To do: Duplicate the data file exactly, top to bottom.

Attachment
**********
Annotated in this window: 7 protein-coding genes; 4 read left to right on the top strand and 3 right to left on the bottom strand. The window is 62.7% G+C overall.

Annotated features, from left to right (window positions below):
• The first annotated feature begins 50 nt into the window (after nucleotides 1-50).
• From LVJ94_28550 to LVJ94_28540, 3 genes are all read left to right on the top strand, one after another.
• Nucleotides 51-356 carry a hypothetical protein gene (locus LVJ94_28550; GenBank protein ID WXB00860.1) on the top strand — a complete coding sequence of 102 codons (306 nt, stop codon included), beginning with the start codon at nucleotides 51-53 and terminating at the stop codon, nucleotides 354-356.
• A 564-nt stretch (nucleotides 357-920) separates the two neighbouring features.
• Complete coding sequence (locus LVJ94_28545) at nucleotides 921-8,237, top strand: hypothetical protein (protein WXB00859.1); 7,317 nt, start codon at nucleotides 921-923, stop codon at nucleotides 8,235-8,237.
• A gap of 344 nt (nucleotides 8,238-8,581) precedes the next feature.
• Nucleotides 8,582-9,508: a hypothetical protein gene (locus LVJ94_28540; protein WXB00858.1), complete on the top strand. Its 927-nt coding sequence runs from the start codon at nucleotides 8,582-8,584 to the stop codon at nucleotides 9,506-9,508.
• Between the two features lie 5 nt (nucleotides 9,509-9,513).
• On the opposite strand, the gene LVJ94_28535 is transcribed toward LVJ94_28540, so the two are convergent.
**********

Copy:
Annotated in this window: 7 protein-coding genes; 4 read left to right on the top strand and 3 right to left on the bottom strand. The window is 62.7% G+C overall.

Annotated features, from left to right (window positions below):
• The first annotated feature begins 50 nt into the window (after nucleotides 1-50).
• From LVJ94_28550 to LVJ94_28540, 3 genes are all read left to right on the top strand, one after another.
• Nucleotides 51-356 carry a hypothetical protein gene (locus LVJ94_28550; GenBank protein ID WXB00860.1) on the top strand — a complete coding sequence of 102 codons (306 nt, stop codon included), beginning with the start codon at nucleotides 51-53 and terminating at the stop codon, nucleotides 354-356.
• A 564-nt stretch (nucleotides 357-920) separates the two neighbouring features.
• Complete coding sequence (locus LVJ94_28545) at nucleotides 921-8,237, top strand: hypothetical protein (protein WXB00859.1); 7,317 nt, start codon at nucleotides 921-923, stop codon at nucleotides 8,235-8,237.
• A gap of 344 nt (nucleotides 8,238-8,581) precedes the next feature.
• Nucleotides 8,582-9,508: a hypothetical protein gene (locus LVJ94_28540; protein WXB00858.1), complete on the top strand. Its 927-nt coding sequence runs from the start codon at nucleotides 8,582-8,584 to the stop codon at nucleotides 9,506-9,508.
• Between the two features lie 5 nt (nucleotides 9,509-9,513).
• On the opposite strand, the gene LVJ94_28535 is transcribed toward LVJ94_28540, so the two are convergent.